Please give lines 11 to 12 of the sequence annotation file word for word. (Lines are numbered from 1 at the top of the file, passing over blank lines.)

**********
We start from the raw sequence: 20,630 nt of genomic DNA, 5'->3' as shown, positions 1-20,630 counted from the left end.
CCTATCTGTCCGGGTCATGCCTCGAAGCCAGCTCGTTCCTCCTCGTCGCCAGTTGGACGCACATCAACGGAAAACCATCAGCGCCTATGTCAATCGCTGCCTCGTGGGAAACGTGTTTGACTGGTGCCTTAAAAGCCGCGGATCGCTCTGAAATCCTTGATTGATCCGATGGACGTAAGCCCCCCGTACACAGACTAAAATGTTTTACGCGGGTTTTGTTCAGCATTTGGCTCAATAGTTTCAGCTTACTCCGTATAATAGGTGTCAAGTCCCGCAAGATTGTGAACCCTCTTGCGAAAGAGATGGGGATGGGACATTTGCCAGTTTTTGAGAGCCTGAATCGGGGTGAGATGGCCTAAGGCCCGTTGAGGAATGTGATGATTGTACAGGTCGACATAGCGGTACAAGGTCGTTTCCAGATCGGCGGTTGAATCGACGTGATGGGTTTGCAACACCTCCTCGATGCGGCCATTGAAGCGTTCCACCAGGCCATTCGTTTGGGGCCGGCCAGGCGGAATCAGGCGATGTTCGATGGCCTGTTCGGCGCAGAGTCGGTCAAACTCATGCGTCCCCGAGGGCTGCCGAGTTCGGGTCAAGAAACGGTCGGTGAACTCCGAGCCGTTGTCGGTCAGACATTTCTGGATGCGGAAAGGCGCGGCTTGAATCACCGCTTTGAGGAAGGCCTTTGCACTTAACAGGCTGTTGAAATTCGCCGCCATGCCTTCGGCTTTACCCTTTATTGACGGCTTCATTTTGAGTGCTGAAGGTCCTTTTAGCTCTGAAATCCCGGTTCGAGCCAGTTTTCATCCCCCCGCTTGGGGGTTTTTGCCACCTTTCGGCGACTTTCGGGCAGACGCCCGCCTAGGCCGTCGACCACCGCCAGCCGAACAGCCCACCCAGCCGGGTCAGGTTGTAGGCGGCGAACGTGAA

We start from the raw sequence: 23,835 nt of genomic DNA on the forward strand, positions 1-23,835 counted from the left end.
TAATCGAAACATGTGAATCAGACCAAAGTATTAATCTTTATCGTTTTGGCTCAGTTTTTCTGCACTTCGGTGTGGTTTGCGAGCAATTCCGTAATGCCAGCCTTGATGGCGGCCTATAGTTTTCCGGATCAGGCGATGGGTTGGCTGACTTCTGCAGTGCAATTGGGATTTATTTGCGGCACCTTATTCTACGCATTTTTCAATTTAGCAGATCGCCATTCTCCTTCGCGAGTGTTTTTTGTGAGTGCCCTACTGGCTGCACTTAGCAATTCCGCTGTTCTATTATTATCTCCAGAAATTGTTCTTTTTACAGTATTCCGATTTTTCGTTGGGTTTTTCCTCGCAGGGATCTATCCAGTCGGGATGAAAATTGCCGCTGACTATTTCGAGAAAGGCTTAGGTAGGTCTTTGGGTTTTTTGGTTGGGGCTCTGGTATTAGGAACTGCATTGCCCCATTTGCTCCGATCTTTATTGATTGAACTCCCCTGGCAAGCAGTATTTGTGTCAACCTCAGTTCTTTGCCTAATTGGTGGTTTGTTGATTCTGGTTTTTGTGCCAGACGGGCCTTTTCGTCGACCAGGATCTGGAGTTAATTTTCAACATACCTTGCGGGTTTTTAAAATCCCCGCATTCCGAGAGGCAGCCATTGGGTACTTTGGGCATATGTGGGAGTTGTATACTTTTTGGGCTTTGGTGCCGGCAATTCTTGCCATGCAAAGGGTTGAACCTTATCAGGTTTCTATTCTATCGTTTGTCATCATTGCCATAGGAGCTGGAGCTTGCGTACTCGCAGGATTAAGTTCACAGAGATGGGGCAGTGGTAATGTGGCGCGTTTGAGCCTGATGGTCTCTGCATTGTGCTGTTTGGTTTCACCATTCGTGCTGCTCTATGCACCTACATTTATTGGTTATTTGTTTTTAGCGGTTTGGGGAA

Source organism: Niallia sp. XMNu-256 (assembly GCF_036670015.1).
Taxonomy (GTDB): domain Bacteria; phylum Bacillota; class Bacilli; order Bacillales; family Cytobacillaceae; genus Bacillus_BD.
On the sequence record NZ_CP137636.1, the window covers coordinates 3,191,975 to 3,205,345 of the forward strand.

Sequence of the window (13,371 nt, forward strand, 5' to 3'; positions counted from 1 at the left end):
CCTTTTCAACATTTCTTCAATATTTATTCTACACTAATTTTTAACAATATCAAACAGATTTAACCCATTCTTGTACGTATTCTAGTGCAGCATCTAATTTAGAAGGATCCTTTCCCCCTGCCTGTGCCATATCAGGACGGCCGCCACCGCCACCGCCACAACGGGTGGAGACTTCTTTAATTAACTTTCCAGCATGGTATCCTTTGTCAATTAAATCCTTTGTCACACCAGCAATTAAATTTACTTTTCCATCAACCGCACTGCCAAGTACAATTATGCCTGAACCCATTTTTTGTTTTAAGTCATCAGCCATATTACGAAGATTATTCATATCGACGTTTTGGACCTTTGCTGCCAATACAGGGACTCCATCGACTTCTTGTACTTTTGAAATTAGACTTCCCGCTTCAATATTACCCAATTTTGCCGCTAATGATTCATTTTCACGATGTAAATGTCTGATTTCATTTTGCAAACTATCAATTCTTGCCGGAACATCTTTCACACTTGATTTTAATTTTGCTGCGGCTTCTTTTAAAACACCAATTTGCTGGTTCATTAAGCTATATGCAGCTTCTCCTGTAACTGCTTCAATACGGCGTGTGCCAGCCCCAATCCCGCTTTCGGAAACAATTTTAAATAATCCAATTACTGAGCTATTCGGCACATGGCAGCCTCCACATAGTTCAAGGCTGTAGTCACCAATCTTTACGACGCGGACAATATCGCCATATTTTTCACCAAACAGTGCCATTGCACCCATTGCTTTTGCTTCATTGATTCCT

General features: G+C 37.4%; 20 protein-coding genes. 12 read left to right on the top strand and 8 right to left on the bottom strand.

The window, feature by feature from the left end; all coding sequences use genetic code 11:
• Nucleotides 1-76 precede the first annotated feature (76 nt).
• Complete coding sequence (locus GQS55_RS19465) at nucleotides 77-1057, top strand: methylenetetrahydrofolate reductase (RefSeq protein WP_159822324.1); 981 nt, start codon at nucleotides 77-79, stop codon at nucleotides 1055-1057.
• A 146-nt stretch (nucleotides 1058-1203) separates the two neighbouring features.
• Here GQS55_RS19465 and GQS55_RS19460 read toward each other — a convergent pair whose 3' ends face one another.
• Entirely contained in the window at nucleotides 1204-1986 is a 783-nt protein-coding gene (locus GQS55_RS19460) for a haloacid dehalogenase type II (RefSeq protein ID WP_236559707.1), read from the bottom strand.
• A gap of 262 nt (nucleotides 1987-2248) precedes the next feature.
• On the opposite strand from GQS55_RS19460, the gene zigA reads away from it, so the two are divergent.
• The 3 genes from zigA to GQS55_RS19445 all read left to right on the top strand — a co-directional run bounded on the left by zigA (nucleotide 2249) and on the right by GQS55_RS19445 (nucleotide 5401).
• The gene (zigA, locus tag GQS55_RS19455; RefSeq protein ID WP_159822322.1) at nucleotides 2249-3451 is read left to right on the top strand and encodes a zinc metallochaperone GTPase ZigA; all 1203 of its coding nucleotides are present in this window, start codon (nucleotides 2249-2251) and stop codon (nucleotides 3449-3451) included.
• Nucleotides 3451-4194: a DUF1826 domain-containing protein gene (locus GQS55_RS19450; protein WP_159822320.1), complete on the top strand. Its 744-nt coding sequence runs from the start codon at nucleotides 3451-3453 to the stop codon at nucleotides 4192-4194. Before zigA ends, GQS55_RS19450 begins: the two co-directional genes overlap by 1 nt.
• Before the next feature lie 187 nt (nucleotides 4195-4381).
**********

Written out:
The window, feature by feature from the left end; all coding sequences use genetic code 11:
• Nucleotides 1-76 precede the first annotated feature (76 nt).